One of the main goals of Moscow Exchange Group’s human resources (HR) policy is to engage the best managers and specialists, and to develop employees’ professional and personal potential.
One strategic area of HR management is training and development. In 2014, 90 middle managers completed training at the MOEX Business University programme, which lasts a year and a half and offers exposure to cross-functional and project activity.
In addition, 77 training sessions communications, cross-functional interaction, situational leadership, personal performance and other subjects, with 760 employees participating.
The company is currently building partnerships with leading global business schools. At the end of 2014, the company concluded agreements with Harvard Business School (HBS), INSEAD and London Business School to send several senior managers for training. In cooperation with HBS professors, the Advanced Management Program module was successfully implemented for 30 key senior and middle managers; this module was the third stage of the integrated senior manager development programme (the first two stages were implemented in 2013).
The business of Moscow Exchange, the largest financial infrastructure company in Russia. The company’s range of functions is unequalled on the market. This is why the main areas of its HR strategy include establishing relations with higher educational institutions and attracting talented students and graduates to train and adapt them to the company. In 2014, the Exchange staged numerous events for students, including academic competitions and exchange programs.
In 2014, the Group continued the management team refresh programme that began the previous year.
Overall, the Group employed 1 636 people as of the end of 2014, compared to 1692 at the end of 2013.
The market recognised the high professionalism of the group’s employees when 10 of its managers were ranked in the “Top 1 000 Russian Managers” rating compiled by the Russian Managers Association.
Annual performance management reviews are in place at the Group. Regular personal assessments include setting goals for all employees, semi-annual interim analysis of their achievements and annual final assessments of key performance indicators (KPIs). This influences employee salaries and year-end bonuses.
The degree to which each employee’s work corresponds with the company’s values and the individual’s job competencies govern individual development plans for each subsequent assessment cycle. Corporate and individual KPIs are approved by the Supervisory Board, with each person contributing to the company’s common goals. The more senior an employee’s position, the more important corporate KPIs are in the individual plan. Corporate KPIs traditionally include three components: financial (the manager’s contribution to growth in earnings per share); system uptime, which is important for the Exchange as a key element of the financial markets infrastructure; and a project component, namely the implementation of one or two large projects per year.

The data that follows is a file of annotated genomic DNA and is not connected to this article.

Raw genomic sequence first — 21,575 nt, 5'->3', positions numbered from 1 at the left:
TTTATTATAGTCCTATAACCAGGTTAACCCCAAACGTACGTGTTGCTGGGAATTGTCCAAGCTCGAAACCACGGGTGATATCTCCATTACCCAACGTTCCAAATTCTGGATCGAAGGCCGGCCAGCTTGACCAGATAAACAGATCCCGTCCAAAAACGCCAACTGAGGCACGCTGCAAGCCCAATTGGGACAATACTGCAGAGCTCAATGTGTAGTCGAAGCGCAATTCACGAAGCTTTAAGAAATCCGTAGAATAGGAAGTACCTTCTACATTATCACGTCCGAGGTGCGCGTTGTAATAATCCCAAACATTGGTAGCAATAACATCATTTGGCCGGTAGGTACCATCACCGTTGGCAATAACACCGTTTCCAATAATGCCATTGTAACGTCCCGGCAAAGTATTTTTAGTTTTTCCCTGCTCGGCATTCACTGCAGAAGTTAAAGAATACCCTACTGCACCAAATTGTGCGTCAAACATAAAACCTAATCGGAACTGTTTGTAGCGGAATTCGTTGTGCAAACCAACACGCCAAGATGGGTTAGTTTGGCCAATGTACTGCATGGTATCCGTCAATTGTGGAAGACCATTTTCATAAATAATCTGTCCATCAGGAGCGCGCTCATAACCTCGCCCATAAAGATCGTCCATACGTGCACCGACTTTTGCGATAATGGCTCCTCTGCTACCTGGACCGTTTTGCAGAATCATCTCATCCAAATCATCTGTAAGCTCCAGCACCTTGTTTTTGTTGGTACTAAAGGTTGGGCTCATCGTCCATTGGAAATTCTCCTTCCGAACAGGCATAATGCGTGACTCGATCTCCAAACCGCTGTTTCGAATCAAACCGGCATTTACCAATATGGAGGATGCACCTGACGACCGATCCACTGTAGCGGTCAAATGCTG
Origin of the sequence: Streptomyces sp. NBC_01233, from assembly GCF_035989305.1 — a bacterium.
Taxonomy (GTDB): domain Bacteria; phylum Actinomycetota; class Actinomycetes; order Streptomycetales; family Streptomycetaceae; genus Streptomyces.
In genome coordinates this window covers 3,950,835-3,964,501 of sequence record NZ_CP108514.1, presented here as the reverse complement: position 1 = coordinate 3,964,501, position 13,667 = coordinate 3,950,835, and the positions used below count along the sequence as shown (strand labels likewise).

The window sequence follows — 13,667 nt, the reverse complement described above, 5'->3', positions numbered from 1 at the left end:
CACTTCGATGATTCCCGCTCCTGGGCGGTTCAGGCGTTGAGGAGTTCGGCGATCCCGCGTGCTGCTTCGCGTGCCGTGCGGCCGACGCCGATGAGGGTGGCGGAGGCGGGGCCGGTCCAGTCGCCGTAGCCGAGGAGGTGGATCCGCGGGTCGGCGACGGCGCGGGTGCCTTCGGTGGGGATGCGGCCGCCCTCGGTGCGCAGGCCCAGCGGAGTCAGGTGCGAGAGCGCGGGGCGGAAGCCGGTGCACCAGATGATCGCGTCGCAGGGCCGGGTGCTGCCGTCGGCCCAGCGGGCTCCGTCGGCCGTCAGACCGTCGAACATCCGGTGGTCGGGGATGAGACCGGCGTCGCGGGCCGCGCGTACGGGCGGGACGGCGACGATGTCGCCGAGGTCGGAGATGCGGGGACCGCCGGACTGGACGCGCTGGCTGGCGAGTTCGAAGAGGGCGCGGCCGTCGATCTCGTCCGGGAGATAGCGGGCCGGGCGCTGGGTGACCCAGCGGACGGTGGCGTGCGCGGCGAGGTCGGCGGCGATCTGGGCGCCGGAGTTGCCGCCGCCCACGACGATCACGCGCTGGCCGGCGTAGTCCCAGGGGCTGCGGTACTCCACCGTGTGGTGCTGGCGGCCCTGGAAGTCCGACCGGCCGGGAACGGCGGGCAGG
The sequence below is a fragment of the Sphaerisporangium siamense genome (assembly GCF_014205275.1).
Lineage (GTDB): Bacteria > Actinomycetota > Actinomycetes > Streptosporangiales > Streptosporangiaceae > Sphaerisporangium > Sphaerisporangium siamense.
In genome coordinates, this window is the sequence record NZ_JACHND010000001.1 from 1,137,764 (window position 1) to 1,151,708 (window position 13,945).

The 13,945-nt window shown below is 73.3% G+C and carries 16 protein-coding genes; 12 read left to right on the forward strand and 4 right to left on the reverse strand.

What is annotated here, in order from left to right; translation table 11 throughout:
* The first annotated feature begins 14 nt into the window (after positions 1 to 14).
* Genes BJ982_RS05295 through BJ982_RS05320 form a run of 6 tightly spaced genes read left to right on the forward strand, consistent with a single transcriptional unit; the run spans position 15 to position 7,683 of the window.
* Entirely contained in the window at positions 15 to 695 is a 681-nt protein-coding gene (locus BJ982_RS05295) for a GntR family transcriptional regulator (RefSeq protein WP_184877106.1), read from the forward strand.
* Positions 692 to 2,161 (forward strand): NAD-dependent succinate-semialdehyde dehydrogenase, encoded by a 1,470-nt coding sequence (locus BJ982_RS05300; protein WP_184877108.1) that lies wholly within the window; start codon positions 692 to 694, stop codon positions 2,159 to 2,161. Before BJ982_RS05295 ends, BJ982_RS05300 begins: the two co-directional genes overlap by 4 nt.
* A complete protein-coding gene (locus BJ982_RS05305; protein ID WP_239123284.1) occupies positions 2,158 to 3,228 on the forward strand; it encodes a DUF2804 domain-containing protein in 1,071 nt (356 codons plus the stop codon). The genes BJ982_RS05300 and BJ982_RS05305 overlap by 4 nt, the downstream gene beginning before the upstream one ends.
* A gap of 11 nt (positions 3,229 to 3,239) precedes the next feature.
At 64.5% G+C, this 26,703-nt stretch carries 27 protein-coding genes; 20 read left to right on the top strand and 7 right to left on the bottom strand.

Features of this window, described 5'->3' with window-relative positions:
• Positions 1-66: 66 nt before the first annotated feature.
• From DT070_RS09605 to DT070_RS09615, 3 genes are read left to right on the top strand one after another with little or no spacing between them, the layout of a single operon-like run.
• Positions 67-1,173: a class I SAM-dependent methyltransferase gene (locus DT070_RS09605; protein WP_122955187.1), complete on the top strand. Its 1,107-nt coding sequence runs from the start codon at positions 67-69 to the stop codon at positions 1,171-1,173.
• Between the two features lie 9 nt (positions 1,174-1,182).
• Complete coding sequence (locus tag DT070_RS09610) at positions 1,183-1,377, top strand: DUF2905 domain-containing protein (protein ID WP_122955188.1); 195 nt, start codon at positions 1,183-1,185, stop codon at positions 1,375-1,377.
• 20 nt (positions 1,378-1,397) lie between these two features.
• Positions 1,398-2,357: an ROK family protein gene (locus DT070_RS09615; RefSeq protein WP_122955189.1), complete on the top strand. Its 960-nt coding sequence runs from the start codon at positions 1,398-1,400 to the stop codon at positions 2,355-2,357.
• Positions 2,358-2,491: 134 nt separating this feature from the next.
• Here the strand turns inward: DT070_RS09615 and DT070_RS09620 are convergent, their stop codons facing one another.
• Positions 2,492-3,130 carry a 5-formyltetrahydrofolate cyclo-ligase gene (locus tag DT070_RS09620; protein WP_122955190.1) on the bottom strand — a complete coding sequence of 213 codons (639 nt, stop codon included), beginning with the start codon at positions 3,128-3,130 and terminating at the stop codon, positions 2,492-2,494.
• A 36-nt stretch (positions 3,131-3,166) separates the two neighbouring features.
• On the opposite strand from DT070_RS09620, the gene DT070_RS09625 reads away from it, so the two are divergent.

This system is designed to ensure the achievement of long-term goals and ultimately deliver financial results.
One of Moscow Exchange’s key values is partnership with clients. To achieve this the Exchange is improving its internal processes, in particular communication between divisions, developing external relations, improving services and communication with contractors, and implementing global best practices.
June 2014 saw the start of the programme Moscow Exchange Service Brand Building. The initiative comprised four working sessions on support service model formation, with 13 of the Exchange’s business divisions participating. The project also includes employee training and certification, and the implementation of international experience-sharing programs, with visits to the offices of BM&FBovespa, Deutsche Börse, Clearstream, Citibank and Deutsche Bank.
Openness to communication at all levels, investment in employee training and development, recognition of their merits and active internal promotion ensure a comfortable working environment and create a pleasant atmosphere within the company. All of these aspects encourage exposure to corporate values and boost performance. Company-wide sporting and charity events offer opportunities for self-fulfilment and strengthen team spirit, enabling employees to feel part of an integral whole.
One area of focus in human resources management in 2015 will be ongoing succession planning. Regular assessment allows talented and up-and-coming employees to be identified, their promotion to key positions planned, and necessary competency improvements to be implemented. All of these activities will promote implementation of the company’s strategy and fulfilment of its business objectives.